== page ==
Six ways to make your data center highly efficient

Organizations are raising the bar for energy efficiency with free cooling, DC power, modular data centers, and better collaboration

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Practice No. 3: Generate your own power
An impressive number of organizations, including Microsoft, Google, Facebook, Yahoo, and Bell Canada, are putting a dent in their energy bills by installing generating renewable energy on site. Solar panels are a popular choice and are becoming even more so with solar-panel prices steadily dropping, according to 451 Group. Solar's not the only option out there; companies like Fujitsu have turned to hydrogen as an alternative. Companies are also exploring using cow manure to generate low-cost power. Going the on-site power-generation route requires an up-front investment, but under the right circumstances, the ROI can come quickly.

Practice No. 4: Save watts with DC power
In a typical data center environment, power conversions abound along the path from the outside utility pad to the servers. With each conversion, some power is lost. The power starts at the utility pad at 16,000 VAC (volts alternating current), then converted to 440 VAC, to 220 VAC, then to 110 VAC before it reaches the UPSes feeding each server rack. Each UPS converts the incoming AC power to DC power, then back to AC. The UPSes then distribute that AC power to their respective servers -- where it's converted back to DC. As much as 50 to 70 percent of the electricity that comes into the data center is wasted throughout this long and winding conversion process. A DC-based power-distribution system eliminates these costly conversions, reducing energy bills in the process.

Organizations have been hesitant to go the DC route for a couple of reasons. Among them, some operators may not realize that hardware vendors have starting offering systems to support a DC-based environment. There are also cost concerns, as a high-voltage power system requires substantial installation and investment. However, saving 50 percent or more on power over many years represents a big return, not to mention the space you can reclaim with less power-converting equipment on the data center floor.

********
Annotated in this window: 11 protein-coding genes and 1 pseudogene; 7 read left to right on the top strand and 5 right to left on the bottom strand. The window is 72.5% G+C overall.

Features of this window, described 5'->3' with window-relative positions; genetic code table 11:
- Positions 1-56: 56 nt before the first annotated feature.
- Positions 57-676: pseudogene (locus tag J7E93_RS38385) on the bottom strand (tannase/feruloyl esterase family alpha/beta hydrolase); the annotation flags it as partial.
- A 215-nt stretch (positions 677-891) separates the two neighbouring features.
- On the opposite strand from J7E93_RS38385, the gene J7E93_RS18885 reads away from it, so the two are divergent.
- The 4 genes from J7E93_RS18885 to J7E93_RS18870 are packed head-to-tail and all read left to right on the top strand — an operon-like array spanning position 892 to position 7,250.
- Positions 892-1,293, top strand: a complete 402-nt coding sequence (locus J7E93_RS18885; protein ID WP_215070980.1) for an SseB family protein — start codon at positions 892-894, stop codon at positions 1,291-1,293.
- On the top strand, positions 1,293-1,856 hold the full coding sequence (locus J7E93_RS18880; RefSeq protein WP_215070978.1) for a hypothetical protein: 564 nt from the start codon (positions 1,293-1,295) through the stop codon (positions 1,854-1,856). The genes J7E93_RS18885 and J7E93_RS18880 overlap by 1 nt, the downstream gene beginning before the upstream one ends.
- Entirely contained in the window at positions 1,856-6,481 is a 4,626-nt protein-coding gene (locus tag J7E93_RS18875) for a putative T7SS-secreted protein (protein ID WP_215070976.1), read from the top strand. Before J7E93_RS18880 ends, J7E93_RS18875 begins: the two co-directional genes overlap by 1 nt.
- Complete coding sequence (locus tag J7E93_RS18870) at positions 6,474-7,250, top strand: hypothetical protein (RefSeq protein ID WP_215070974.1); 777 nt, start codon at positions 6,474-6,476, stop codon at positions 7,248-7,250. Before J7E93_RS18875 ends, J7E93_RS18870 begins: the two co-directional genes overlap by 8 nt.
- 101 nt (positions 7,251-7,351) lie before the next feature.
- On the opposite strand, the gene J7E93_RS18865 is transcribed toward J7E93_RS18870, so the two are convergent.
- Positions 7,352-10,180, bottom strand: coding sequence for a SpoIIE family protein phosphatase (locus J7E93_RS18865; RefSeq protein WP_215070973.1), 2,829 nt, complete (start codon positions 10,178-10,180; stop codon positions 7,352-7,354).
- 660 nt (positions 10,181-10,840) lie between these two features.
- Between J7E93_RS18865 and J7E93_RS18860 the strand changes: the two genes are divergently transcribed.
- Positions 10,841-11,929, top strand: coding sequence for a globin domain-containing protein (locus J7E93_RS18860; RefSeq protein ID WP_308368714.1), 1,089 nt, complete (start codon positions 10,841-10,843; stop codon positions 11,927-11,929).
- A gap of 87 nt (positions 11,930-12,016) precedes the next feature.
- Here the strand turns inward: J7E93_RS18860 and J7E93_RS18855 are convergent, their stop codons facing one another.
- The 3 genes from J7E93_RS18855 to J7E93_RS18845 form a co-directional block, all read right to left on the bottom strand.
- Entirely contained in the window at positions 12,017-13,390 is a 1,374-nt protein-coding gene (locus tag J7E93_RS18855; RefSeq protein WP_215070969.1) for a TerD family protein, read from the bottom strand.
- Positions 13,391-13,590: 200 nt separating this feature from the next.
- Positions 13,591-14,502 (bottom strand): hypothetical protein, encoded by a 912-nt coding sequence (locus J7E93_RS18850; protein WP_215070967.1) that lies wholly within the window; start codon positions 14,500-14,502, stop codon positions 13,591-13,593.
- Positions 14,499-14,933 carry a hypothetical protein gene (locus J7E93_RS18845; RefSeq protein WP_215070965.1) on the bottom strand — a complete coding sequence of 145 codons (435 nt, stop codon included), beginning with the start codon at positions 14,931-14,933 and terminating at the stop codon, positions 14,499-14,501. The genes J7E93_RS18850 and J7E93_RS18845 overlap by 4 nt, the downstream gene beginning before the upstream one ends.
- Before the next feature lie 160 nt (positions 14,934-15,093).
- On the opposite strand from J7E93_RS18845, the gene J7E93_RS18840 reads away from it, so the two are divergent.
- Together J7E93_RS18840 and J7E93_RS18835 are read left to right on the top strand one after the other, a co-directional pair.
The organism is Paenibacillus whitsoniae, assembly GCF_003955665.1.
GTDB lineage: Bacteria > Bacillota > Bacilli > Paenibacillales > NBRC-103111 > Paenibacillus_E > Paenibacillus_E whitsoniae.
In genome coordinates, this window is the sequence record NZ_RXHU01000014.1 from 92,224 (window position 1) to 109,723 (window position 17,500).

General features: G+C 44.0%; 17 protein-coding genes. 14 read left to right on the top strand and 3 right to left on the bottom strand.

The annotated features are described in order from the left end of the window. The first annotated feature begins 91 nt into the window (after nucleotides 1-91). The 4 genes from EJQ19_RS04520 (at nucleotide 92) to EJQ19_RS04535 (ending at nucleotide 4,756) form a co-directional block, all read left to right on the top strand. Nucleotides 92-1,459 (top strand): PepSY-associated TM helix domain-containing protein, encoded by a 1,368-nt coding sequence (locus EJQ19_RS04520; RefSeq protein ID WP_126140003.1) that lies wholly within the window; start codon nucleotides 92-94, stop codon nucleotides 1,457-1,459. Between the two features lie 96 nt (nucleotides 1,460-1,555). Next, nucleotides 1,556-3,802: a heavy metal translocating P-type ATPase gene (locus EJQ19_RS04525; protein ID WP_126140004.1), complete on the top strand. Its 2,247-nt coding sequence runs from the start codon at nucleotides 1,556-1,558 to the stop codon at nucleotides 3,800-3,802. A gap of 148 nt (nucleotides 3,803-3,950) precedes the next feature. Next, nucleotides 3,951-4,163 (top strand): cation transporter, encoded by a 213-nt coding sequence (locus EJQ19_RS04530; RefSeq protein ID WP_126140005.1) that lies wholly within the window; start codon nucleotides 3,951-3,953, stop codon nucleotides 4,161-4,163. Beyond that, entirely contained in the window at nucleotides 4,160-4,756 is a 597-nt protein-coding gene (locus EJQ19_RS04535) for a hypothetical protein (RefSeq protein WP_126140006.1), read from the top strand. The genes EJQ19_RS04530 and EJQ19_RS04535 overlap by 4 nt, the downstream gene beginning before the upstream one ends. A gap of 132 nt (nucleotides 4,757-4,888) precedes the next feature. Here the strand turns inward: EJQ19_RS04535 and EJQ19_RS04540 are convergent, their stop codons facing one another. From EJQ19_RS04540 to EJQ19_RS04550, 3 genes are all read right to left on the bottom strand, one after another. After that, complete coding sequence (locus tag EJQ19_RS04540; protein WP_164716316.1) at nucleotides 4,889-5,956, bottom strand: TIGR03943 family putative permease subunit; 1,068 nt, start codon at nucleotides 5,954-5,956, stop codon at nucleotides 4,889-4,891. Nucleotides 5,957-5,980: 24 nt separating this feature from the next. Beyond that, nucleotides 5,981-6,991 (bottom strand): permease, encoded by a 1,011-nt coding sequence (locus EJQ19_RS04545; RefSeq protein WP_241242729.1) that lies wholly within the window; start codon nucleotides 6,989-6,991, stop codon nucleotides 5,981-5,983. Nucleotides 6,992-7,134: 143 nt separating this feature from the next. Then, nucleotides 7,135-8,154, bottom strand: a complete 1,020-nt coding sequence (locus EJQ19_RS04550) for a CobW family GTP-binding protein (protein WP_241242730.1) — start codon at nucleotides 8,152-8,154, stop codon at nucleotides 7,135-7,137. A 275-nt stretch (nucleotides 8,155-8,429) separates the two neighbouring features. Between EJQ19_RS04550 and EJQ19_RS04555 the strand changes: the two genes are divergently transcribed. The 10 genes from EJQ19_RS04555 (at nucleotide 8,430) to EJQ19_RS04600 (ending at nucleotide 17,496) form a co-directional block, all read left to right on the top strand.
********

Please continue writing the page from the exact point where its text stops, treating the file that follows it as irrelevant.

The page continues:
Practice No. 5: Use your IT equipment more efficiently
Virtualization has helped countless companies significantly consolidate hardware and reduce server count. On top of that, organizations are deploying DCIM (data center infrastructure management) software, according to 451 Group. These tools graphically display a complete inventory of a data center's physical and logical assets, showing rack and data center floor location and rack-heat load. Using the software, a facility manager can model any move, add, or change by creating sophisticated what-if scenarios before implementing changes that can dramatically impact performance.

On the hardware side, organizations like Google and Facebook use their own specially designed servers in their data centers rather than going with off-the-shelf offerings. They both have embraced techniques like eliminating superfluous components, and Facebook has gone so far as to place dual processors side by side on a motherboard, rather than one behind the other, because it improves airflow. In the storage world, solid-state systems -- which don't have watt-draining spinning disks -- have the potential to reduce energy waste, according to 451 Group: "The emergence of solid-state storage devices may be a game changer, although market adoption is still nascent."

Practice No. 6: Go the modular route
Designing and building a data center has many pitfalls: There's time spent -- and wasted -- as representatives from departments throughout the organization gather around the table and butt heads over the design of the new facility. There's also the wasteful practice of building more data center than you actually need, be it in terms of size, density, or redundancy. You're stuck paying the bills to build and power that extra infrastructure without getting any return (until the time comes that you need it).

Data center operators are increasingly embracing a modular approach to building and expanding their facilities. This model entails deploying portable pods, or modules, comprising standardized components, including IT hardware, power, and cooling equipment. Organizations can add new modules as needed as their computing needs increase, thanks to their portable, cookie-cutter design. These modules also bring an element of flexibility in that they can put set up wherever there's free space and access to power, such as a rooftop.

Copyright © 2012 IDG Communications, Inc.

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